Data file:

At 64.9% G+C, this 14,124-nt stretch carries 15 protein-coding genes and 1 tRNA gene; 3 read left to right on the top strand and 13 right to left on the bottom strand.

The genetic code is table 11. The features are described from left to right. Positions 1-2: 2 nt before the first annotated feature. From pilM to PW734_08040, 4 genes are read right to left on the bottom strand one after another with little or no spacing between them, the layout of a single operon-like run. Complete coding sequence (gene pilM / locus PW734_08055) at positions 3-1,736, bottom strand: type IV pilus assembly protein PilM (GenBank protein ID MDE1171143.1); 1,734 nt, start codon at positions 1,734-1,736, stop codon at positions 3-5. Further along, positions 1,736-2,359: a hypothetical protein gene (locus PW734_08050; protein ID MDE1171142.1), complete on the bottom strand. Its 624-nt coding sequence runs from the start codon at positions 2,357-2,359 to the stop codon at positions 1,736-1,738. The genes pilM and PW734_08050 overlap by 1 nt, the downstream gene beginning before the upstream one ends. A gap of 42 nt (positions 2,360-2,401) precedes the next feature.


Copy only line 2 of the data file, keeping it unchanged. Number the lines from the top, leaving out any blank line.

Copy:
The genetic code is table 11. The features are described from left to right. Positions 1-2: 2 nt before the first annotated feature. From pilM to PW734_08040, 4 genes are read right to left on the bottom strand one after another with little or no spacing between them, the layout of a single operon-like run. Complete coding sequence (gene pilM / locus PW734_08055) at positions 3-1,736, bottom strand: type IV pilus assembly protein PilM (GenBank protein ID MDE1171143.1); 1,734 nt, start codon at positions 1,734-1,736, stop codon at positions 3-5. Further along, positions 1,736-2,359: a hypothetical protein gene (locus PW734_08050; protein ID MDE1171142.1), complete on the bottom strand. Its 624-nt coding sequence runs from the start codon at positions 2,357-2,359 to the stop codon at positions 1,736-1,738. The genes pilM and PW734_08050 overlap by 1 nt, the downstream gene beginning before the upstream one ends. A gap of 42 nt (positions 2,360-2,401) precedes the next feature.